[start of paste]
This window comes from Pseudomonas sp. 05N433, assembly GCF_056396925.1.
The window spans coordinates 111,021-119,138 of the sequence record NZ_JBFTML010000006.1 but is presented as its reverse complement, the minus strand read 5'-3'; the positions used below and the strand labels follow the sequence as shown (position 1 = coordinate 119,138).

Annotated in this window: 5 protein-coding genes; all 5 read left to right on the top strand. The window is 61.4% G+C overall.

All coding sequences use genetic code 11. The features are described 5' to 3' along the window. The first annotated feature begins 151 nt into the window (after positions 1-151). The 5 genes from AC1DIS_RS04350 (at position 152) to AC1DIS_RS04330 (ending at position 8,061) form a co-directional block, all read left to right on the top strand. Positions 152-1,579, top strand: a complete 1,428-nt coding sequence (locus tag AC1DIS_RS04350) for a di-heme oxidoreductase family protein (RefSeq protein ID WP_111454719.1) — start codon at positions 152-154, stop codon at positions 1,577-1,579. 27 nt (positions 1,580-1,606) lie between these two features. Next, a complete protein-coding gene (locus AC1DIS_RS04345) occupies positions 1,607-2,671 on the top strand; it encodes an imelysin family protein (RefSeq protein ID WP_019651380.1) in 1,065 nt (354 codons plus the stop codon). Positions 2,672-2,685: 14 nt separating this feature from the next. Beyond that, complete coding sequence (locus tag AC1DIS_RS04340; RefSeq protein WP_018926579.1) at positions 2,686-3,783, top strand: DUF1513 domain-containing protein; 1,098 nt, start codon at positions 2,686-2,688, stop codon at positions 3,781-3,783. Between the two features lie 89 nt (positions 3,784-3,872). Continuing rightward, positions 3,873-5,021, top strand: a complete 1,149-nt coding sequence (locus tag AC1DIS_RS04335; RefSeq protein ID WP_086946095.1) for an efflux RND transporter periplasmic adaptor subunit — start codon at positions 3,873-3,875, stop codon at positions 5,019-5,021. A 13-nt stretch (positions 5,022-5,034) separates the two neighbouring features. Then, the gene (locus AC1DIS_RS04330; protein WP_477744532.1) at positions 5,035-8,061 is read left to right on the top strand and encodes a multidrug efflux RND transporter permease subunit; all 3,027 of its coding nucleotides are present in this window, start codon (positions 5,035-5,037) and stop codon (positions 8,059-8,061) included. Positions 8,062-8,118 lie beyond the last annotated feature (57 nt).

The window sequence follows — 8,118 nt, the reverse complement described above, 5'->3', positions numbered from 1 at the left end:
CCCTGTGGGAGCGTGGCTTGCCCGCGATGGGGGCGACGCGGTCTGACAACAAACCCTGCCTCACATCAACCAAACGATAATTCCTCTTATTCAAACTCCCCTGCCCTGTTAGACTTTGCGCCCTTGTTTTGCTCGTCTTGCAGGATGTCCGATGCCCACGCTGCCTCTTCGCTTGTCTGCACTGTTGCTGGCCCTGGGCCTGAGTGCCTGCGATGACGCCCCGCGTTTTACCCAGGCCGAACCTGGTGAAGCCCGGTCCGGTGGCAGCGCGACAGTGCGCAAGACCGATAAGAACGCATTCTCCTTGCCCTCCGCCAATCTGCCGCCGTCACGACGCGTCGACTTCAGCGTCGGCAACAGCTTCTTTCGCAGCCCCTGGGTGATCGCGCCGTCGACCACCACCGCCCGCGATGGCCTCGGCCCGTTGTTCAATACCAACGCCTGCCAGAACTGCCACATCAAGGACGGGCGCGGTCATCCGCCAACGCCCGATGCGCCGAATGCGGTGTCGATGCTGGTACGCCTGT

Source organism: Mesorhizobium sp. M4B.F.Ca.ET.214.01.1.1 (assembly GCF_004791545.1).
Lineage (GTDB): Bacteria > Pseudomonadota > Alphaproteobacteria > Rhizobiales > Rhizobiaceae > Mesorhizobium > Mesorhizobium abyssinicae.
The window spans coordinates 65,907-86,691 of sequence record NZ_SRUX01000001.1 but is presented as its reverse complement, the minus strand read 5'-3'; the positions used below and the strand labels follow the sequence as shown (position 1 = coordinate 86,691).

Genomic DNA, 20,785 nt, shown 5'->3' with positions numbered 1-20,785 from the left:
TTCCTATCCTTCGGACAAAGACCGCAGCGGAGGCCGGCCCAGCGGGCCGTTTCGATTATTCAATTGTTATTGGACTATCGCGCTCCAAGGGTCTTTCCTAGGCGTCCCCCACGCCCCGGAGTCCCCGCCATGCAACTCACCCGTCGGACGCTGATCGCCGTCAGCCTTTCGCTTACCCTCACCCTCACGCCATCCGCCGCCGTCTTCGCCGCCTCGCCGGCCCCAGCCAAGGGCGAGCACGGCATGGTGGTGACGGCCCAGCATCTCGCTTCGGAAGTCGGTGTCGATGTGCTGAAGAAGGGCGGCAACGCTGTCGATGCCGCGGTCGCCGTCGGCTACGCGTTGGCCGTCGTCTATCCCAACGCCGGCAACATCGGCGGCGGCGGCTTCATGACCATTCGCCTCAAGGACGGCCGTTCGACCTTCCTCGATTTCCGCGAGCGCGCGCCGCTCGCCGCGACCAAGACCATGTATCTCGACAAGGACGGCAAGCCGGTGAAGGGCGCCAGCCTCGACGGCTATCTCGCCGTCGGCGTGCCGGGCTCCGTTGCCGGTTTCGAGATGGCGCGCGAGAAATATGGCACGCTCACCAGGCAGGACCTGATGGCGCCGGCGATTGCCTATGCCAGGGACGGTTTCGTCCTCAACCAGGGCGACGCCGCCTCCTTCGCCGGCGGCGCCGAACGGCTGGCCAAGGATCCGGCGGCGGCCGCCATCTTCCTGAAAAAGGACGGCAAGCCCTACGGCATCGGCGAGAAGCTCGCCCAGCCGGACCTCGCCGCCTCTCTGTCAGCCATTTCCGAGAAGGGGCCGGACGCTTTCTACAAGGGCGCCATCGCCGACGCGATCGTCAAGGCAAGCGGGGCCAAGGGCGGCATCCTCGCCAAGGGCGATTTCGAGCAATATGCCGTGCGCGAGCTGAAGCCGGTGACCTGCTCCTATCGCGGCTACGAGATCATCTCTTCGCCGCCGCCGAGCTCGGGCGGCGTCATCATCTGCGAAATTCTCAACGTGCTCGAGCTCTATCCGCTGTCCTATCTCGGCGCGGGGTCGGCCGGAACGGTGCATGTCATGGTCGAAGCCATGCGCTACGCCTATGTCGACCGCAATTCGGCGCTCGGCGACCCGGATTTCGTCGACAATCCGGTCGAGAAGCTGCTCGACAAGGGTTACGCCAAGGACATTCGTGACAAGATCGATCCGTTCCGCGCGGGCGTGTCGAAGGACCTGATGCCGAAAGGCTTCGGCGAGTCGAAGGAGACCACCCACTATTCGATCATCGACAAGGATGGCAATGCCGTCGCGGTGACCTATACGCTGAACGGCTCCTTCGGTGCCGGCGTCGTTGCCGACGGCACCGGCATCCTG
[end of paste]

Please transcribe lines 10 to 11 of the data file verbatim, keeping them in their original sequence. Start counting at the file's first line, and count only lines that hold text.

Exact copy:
Genomic DNA, 20,785 nt, shown 5'->3' with positions numbered 1-20,785 from the left:
TTCCTATCCTTCGGACAAAGACCGCAGCGGAGGCCGGCCCAGCGGGCCGTTTCGATTATTCAATTGTTATTGGACTATCGCGCTCCAAGGGTCTTTCCTAGGCGTCCCCCACGCCCCGGAGTCCCCGCCATGCAACTCACCCGTCGGACGCTGATCGCCGTCAGCCTTTCGCTTACCCTCACCCTCACGCCATCCGCCGCCGTCTTCGCCGCCTCGCCGGCCCCAGCCAAGGGCGAGCACGGCATGGTGGTGACGGCCCAGCATCTCGCTTCGGAAGTCGGTGTCGATGTGCTGAAGAAGGGCGGCAACGCTGTCGATGCCGCGGTCGCCGTCGGCTACGCGTTGGCCGTCGTCTATCCCAACGCCGGCAACATCGGCGGCGGCGGCTTCATGACCATTCGCCTCAAGGACGGCCGTTCGACCTTCCTCGATTTCCGCGAGCGCGCGCCGCTCGCCGCGACCAAGACCATGTATCTCGACAAGGACGGCAAGCCGGTGAAGGGCGCCAGCCTCGACGGCTATCTCGCCGTCGGCGTGCCGGGCTCCGTTGCCGGTTTCGAGATGGCGCGCGAGAAATATGGCACGCTCACCAGGCAGGACCTGATGGCGCCGGCGATTGCCTATGCCAGGGACGGTTTCGTCCTCAACCAGGGCGACGCCGCCTCCTTCGCCGGCGGCGCCGAACGGCTGGCCAAGGATCCGGCGGCGGCCGCCATCTTCCTGAAAAAGGACGGCAAGCCCTACGGCATCGGCGAGAAGCTCGCCCAGCCGGACCTCGCCGCCTCTCTGTCAGCCATTTCCGAGAAGGGGCCGGACGCTTTCTACAAGGGCGCCATCGCCGACGCGATCGTCAAGGCAAGCGGGGCCAAGGGCGGCATCCTCGCCAAGGGCGATTTCGAGCAATATGCCGTGCGCGAGCTGAAGCCGGTGACCTGCTCCTATCGCGGCTACGAGATCATCTCTTCGCCGCCGCCGAGCTCGGGCGGCGTCATCATCTGCGAAATTCTCAACGTGCTCGAGCTCTATCCGCTGTCCTATCTCGGCGCGGGGTCGGCCGGAACGGTGCATGTCATGGTCGAAGCCATGCGCTACGCCTATGTCGACCGCAATTCGGCGCTCGGCGACCCGGATTTCGTCGACAATCCGGTCGAGAAGCTGCTCGACAAGGGTTACGCCAAGGACATTCGTGACAAGATCGATCCGTTCCGCGCGGGCGTGTCGAAGGACCTGATGCCGAAAGGCTTCGGCGAGTCGAAGGAGACCACCCACTATTCGATCATCGACAAGGATGGCAATGCCGTCGCGGTGACCTATACGCTGAACGGCTCCTTCGGTGCCGGCGTCGTTGCCGACGGCACCGGCATCCTG